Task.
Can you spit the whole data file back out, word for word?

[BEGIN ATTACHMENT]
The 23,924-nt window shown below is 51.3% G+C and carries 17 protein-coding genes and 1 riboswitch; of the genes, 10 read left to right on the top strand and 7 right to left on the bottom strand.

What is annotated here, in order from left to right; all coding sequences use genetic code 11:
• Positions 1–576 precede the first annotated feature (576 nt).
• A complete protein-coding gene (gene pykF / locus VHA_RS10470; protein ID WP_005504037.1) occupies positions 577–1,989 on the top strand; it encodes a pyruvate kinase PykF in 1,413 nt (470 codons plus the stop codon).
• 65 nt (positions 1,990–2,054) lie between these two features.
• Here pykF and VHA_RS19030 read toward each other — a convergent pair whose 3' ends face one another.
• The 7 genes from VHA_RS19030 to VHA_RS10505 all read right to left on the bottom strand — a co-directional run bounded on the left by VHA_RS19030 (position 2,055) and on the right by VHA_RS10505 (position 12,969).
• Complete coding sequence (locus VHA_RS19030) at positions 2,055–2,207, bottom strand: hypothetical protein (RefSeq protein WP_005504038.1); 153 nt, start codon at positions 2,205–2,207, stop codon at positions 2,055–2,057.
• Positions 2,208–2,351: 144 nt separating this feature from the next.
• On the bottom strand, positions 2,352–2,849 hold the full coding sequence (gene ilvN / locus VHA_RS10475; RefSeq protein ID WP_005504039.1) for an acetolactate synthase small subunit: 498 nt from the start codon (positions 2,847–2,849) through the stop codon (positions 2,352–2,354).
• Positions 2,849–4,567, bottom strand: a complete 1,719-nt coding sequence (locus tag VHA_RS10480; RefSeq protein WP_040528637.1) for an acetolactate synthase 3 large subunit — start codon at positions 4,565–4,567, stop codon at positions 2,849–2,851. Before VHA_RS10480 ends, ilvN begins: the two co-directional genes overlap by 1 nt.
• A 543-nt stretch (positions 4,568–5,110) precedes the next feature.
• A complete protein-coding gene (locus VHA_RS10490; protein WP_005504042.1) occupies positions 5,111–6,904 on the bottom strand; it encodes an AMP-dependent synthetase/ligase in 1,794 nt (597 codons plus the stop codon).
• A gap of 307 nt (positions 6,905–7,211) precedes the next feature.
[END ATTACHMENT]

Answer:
The 23,924-nt window shown below is 51.3% G+C and carries 17 protein-coding genes and 1 riboswitch; of the genes, 10 read left to right on the top strand and 7 right to left on the bottom strand.

What is annotated here, in order from left to right; all coding sequences use genetic code 11:
• Positions 1–576 precede the first annotated feature (576 nt).
• A complete protein-coding gene (gene pykF / locus VHA_RS10470; protein ID WP_005504037.1) occupies positions 577–1,989 on the top strand; it encodes a pyruvate kinase PykF in 1,413 nt (470 codons plus the stop codon).
• 65 nt (positions 1,990–2,054) lie between these two features.
• Here pykF and VHA_RS19030 read toward each other — a convergent pair whose 3' ends face one another.
• The 7 genes from VHA_RS19030 to VHA_RS10505 all read right to left on the bottom strand — a co-directional run bounded on the left by VHA_RS19030 (position 2,055) and on the right by VHA_RS10505 (position 12,969).
• Complete coding sequence (locus VHA_RS19030) at positions 2,055–2,207, bottom strand: hypothetical protein (RefSeq protein WP_005504038.1); 153 nt, start codon at positions 2,205–2,207, stop codon at positions 2,055–2,057.
• Positions 2,208–2,351: 144 nt separating this feature from the next.
• On the bottom strand, positions 2,352–2,849 hold the full coding sequence (gene ilvN / locus VHA_RS10475; RefSeq protein ID WP_005504039.1) for an acetolactate synthase small subunit: 498 nt from the start codon (positions 2,847–2,849) through the stop codon (positions 2,352–2,354).
• Positions 2,849–4,567, bottom strand: a complete 1,719-nt coding sequence (locus tag VHA_RS10480; RefSeq protein WP_040528637.1) for an acetolactate synthase 3 large subunit — start codon at positions 4,565–4,567, stop codon at positions 2,849–2,851. Before VHA_RS10480 ends, ilvN begins: the two co-directional genes overlap by 1 nt.
• A 543-nt stretch (positions 4,568–5,110) precedes the next feature.
• A complete protein-coding gene (locus VHA_RS10490; protein WP_005504042.1) occupies positions 5,111–6,904 on the bottom strand; it encodes an AMP-dependent synthetase/ligase in 1,794 nt (597 codons plus the stop codon).
• A gap of 307 nt (positions 6,905–7,211) precedes the next feature.